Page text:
Tomorrow morning I'll go for a long walk and think of things. I won't look at the time. I'll think of what to write next, of the kind of woman I want to be, of what sorts of hummingbirds are knocking around my backyard, of nothing. Maybe I'll float away for a while. Maybe I will come back to earth.

Weekday mornings are so unbelievably hectic.

Wednesday, June 19, 2013

Writing Addict

I get up in the morning and my first thought is “thank You” because my life is great. My second thought is, how, where, when, what will I write today?

The rewards that I give myself for finishing a writing project are writing in my journal, writing letters, new notebooks, new pens, new pencils, and writing a new project.

Before I had literacy I drew squiggly lines on paper, pretending to write.

As soon as I had literacy I pointed to a book of nursery rhymes and said to my father, “I want to do that.” He immediately (and I mean right at that moment) left the house to purchase me a folder, a notebook with an African elephant on the cover, paper and pencils.  I still have the folder and the notebook.  My first poem was about my dad. (Entitled, “My Dad.”)

In high school classes I wrote in my notebooks and filled them with journals and short stories and novel starts. My teachers were flattered by my attention and praised my copious note-taking. The only teacher who knew differently was my mother but she let me keep writing anyway.

One boy I passed notes with in school only liked me in letters. For weeks he wrote me long handwritten notes and eagerly awaited my replies. In writing he was a passionate admirer. In person, not so much. I remember him fondly as my first reader.

I have had whole friendships conducted almost entirely through notes and letters. Real letters on pieces of paper, written in pen and pencil. 

I have written a novel every year for the past ten years.  As soon as I finish one, I begin another.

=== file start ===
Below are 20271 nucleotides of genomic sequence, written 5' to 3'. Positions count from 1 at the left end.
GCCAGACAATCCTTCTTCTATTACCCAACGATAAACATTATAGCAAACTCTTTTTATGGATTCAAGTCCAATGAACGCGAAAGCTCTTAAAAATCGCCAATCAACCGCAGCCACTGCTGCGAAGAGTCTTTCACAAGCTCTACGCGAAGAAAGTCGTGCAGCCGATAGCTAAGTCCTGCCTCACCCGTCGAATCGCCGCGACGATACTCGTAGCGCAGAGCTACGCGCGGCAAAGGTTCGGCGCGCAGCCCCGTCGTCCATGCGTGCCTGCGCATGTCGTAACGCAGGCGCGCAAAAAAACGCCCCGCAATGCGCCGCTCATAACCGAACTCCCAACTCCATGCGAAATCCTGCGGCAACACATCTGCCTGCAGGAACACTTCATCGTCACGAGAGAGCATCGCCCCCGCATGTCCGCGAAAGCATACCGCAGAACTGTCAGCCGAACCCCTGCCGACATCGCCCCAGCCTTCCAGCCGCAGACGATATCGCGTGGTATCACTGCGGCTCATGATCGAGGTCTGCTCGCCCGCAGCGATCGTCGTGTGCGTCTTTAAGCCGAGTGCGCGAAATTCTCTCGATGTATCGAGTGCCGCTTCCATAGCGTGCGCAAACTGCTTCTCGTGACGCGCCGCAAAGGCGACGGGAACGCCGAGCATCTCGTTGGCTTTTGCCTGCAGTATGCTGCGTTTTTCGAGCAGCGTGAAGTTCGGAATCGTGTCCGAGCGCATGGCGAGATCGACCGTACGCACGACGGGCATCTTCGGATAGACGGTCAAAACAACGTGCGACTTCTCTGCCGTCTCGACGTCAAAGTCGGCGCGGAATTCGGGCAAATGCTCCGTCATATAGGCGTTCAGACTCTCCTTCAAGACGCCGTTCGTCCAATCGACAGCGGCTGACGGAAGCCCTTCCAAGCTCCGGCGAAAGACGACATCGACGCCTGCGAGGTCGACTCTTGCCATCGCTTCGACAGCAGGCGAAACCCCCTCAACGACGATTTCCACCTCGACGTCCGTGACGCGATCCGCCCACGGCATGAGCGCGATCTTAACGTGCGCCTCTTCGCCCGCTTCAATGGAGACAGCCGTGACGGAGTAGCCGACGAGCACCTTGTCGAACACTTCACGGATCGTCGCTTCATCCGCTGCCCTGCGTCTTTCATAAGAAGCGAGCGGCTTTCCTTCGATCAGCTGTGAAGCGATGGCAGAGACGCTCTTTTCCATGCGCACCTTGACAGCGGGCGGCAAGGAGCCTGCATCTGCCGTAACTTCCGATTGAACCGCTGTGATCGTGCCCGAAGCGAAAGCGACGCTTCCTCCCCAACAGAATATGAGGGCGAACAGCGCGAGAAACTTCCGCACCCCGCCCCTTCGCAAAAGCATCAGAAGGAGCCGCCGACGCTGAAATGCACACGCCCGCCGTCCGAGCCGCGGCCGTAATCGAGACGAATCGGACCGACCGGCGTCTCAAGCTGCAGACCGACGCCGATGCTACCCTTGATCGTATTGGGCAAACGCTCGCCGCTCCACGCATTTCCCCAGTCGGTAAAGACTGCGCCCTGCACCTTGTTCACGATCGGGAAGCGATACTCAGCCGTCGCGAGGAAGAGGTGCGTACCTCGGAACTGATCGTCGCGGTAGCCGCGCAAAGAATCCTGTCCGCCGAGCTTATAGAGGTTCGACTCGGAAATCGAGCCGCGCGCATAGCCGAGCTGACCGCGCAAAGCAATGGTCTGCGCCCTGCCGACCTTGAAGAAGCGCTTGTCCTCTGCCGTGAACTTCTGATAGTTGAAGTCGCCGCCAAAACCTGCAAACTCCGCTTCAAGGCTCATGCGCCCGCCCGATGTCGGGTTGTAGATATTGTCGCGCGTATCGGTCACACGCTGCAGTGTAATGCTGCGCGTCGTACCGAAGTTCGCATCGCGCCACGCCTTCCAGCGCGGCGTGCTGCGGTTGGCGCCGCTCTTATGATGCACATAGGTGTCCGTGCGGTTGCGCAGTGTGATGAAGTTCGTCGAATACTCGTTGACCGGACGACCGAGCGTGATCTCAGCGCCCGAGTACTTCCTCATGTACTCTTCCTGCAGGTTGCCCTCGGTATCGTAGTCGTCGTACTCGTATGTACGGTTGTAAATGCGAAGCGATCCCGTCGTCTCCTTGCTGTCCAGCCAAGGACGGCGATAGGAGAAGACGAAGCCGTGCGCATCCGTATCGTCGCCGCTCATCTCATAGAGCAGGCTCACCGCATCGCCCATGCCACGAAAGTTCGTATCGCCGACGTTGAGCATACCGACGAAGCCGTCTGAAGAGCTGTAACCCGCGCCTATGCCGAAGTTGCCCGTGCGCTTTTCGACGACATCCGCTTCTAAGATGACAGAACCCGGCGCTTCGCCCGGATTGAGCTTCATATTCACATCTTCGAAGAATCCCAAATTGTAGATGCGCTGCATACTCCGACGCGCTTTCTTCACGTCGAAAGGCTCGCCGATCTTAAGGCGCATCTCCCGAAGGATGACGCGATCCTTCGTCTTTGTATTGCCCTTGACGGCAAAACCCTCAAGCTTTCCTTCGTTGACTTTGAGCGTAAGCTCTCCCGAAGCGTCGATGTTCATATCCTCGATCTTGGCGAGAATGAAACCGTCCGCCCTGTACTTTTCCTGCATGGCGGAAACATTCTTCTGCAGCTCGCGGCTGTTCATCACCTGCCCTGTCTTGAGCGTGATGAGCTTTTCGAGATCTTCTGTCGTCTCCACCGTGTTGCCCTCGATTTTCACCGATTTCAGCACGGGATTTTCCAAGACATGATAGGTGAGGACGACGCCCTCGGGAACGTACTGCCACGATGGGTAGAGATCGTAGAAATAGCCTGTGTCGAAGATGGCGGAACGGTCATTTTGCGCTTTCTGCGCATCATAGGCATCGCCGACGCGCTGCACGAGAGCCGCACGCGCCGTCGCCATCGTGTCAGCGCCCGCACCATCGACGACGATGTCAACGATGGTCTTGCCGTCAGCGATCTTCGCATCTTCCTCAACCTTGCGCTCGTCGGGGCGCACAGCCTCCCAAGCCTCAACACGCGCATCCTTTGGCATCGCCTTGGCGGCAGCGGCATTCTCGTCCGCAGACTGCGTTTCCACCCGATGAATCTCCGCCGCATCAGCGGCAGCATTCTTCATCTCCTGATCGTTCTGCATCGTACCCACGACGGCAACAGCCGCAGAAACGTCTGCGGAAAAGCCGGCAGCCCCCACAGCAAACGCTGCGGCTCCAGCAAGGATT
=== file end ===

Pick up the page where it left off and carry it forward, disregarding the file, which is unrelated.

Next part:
If I am not writing, I’m thinking about writing. If I am not writing, I'm thinking that I should be writing instead.

I’ve canceled social engagements because I was in the middle of writing something and I didn’t want to stop. My friendship circle has been reduced to people for whom this is okay.

I’ve written ten thousand words in a day before.

I’ve done things with my writing that I’m not proud of.  For cash.

When the editor of Esopus, an extraordinary magazine that I respect and love, regretted the small stipend that he could pay me for my story, I told him that I had written the story anyway for free. I told him that the weeks of working with his precise attention to my words were the best in my entire writing life.  I wrote him a handwritten thank-you note with drawings. (But I kept the cash.)

Whenever I pass a lonely house in the middle of a field I think, I wonder if that house has electricity so I could plug in my laptop. I wonder if it has a fireplace and a cozy chair.  I picture myself getting up early for a long hike and then settling in and writing all day long and that being my life now. 

I think, whoever lives there is lucky. Whoever lives there has a great life.

My writing supplies for Summer 2013.  Palomino Blackwings, baby.  Oh yeah.

Monday, June 17, 2013

No Such Thing As Lazy

I taught a young man who devotes hours of after school time to filmmaking. He has already won several media awards and he is only seventeen years old. At a recent convention in Los Angeles, he won first place in a competition that required participants to execute a music video from first idea to finished product in six hours. As a student, his journal is filled with pages and pages of extra writing, lengthy extemporaneous thoughts on everything. On top of that, he literally ran into my class every day in a scrambling, madcap wrestle with his classmate for their mutually favorite desk.

“I’m lazy,” he said to me one day. “That’s why my grades are bad.”

A couple weeks ago I went to the movies with a friend I greatly admire. We teach next door to each other and sometimes during my prep periods I have to stop what I’m doing to listen to her lecture. She’s incredibly knowledgeable, since she has a Master’s in Shakespearean Literature that she went all the way to a university in England to earn. Over post-movie yogurt she told me about her summer plans that include working several days a week, traveling, treasure-hunting, and lots of socializing. She has a writing project (twice the word count of mine) that she is revising, and more ideas to come.